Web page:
I want to name as trauma the experience of not being chosen in a coupled world. The living alone, the having no one witness your life or help you make life decisions, the having no one to hold or feed you when you get sick, the practical ways that two actually are better than one – because there is certainly nothing in our culture that says we have any reason to expect such care from our friends – are hard, traumatic, enough (though there are differences, this is true for both people who have never married and people facing the “after” of a marriage). But the meaning conferred by our society onto singleness as, essentially, unwantedness is unbearable, not just because the shame of such judgment often provokes tendencies to isolate and further remove oneself from community, but because it may confirm deep suspicions about one’s self.
The “advice” given to uncoupled people is equally traumatic. It runs against everything beautiful about being human. “Live your own life!” “Love yourself!” “Enjoy your freedom!” I can’t bear to go on. We were made for love and love implies an other. Scripturally speaking, receiving love does not even have as its prerequisite love of the self; that’s a barb living in a rabidly individualistic culture shoves into the side of every human being who’s paying attention to their soul. I’m not saying every human should want romance and that you’re somehow less human if you don’t, but we all were made for community. And since we’ve stripped away the ability to hold friendship in high regard and to high standards, couplehood is where we look.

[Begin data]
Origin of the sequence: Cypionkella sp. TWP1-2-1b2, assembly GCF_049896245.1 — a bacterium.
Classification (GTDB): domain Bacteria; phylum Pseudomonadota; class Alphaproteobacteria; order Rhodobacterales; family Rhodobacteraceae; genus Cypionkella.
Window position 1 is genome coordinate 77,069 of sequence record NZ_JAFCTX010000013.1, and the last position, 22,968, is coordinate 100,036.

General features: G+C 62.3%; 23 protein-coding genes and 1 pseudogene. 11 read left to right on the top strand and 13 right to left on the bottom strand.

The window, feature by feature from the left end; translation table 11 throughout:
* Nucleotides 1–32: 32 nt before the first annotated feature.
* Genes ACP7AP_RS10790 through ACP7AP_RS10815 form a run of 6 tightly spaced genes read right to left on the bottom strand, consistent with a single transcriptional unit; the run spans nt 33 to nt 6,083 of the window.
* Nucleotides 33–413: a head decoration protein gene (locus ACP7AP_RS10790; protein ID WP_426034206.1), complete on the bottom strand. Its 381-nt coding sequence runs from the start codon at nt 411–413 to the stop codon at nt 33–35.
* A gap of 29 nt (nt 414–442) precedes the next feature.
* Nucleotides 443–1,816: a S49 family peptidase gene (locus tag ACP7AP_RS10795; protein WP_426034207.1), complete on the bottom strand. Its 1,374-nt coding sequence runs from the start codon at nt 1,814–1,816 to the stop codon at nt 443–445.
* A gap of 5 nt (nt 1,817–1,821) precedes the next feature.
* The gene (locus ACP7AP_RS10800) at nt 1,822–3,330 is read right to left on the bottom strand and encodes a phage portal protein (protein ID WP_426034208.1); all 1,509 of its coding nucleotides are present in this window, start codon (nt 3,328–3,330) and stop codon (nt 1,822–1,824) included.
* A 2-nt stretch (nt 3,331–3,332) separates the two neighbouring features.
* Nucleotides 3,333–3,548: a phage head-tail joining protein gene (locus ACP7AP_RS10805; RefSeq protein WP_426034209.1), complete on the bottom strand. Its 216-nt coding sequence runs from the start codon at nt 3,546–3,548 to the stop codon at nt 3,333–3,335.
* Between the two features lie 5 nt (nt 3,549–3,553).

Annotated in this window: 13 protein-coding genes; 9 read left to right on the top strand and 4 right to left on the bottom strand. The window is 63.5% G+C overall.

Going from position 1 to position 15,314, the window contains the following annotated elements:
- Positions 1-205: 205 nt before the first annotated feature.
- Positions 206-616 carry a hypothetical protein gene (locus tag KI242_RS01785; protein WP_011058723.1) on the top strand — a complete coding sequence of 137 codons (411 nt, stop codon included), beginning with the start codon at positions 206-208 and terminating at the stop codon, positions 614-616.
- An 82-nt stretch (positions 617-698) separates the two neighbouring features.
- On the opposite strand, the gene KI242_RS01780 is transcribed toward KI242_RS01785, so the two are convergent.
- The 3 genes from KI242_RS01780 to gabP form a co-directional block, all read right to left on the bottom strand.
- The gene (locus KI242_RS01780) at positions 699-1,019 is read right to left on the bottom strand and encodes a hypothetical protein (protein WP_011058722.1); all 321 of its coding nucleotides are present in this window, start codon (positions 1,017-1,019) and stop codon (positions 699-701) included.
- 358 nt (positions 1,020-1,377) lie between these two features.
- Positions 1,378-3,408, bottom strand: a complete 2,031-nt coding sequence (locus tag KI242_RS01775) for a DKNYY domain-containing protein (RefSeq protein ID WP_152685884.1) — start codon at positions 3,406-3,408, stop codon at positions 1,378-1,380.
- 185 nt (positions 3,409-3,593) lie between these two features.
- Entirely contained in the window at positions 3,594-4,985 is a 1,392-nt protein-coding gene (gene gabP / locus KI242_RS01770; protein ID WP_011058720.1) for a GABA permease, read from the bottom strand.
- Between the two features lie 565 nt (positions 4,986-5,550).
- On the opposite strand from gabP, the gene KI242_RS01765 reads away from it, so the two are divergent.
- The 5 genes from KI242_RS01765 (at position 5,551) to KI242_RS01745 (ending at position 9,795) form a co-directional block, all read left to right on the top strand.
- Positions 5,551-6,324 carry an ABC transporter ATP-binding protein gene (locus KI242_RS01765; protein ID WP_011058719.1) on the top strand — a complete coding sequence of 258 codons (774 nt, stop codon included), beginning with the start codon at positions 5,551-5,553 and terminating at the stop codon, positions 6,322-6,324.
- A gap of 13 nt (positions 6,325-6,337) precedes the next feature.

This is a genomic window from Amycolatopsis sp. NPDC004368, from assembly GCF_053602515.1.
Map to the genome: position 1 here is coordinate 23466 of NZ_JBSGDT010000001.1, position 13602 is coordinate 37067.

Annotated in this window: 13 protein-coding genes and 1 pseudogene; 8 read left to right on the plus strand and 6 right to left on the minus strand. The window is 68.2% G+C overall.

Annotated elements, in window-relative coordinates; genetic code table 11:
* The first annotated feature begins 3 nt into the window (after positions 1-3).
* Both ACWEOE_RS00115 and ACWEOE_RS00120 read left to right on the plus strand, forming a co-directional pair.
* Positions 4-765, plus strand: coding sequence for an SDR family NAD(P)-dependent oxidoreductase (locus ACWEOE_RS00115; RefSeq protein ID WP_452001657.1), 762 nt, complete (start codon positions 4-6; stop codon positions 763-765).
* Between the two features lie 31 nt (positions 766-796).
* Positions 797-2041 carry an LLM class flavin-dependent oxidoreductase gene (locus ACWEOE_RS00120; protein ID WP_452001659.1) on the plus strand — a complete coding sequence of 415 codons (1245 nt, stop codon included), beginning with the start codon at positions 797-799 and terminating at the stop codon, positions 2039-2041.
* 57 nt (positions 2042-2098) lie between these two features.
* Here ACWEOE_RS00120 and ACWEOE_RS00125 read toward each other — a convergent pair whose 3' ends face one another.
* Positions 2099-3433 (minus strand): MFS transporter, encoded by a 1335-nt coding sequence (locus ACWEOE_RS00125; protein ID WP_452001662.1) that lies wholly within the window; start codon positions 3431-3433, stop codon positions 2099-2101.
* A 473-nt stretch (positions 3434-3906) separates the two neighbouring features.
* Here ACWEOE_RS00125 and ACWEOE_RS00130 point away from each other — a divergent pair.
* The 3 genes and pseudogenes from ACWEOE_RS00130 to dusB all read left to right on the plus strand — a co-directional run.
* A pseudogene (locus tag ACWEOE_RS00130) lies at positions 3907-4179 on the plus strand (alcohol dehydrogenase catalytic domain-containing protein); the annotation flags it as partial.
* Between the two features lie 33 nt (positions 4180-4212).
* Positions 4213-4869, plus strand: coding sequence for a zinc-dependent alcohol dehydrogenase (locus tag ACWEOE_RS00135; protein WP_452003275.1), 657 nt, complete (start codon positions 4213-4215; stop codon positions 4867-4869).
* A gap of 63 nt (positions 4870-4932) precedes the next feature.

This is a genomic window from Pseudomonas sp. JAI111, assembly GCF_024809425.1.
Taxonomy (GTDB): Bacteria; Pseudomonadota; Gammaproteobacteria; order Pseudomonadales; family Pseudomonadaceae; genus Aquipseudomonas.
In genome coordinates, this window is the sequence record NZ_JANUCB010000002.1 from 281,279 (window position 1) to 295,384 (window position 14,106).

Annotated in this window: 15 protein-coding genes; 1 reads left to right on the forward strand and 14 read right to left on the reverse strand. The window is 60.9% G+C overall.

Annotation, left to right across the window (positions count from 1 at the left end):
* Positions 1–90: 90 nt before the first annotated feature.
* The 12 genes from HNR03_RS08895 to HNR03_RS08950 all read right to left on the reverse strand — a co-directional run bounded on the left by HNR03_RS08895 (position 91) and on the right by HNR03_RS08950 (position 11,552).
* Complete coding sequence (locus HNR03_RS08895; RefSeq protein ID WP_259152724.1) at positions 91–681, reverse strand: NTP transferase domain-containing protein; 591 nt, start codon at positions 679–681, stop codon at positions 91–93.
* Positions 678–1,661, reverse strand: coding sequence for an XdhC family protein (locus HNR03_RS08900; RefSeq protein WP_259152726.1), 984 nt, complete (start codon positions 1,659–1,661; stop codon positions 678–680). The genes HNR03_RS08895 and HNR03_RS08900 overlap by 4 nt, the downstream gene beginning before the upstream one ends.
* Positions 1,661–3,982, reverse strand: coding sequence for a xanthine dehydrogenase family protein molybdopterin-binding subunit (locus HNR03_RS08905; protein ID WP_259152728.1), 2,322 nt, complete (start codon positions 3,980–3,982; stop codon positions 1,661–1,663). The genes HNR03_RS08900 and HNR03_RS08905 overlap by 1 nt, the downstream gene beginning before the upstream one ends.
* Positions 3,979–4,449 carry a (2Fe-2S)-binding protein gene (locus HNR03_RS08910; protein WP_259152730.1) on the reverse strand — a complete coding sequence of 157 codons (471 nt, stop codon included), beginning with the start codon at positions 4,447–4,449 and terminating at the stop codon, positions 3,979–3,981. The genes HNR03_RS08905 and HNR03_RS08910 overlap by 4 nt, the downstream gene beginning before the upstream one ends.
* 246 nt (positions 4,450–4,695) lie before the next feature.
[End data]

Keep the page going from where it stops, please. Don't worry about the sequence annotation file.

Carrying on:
Not getting married may make more economic sense for women overall, but that probably wouldn’t be the case if we actually dismantled the heteropatriarchical structures designed to suppress women. The social marginalization, though, is ruthless. The eternal wondering what’s wrong with you and having nothing in the world or public life together reassuring you that nothing is. The damaging lie of individualism leaks through every mouthpiece that “self love” should be enough, the one that shames you for wanting people in your life even when the single most important thing you can do for your friends is to show up.
When mental health professionals keep a clinical distance and detach for the sake of their own liability rather than offer their clients (suffering, vulnerable people) the basic human needs of empathy, compassion and love, when expecting a lot from your friendships is considered high-maintenance and old-fashioned, when wanting to be around people you like is scoffed at as clingy and needy, and when we are shaming each other for things like loneliness (instead of becoming friends with each other), where single shaming is so part of the air and water it sounds like “just another oppressed group wanting attention,” we live in an emotionally abusive culture and we are being traumatized.
And when reaching out has gotten me fewer and fewer friends, when saying things like “I’m so lonely it physically hurts” gets me either shunned or ignored, when the hardest thing about having the hardest year of my life is that I’m having to do it mostly alone day after day, death after death, loss after loss, medical test after medical test, it’s hard to keep going. And when statements like that are cause for blushing and second thoughts, it’s hard to want to.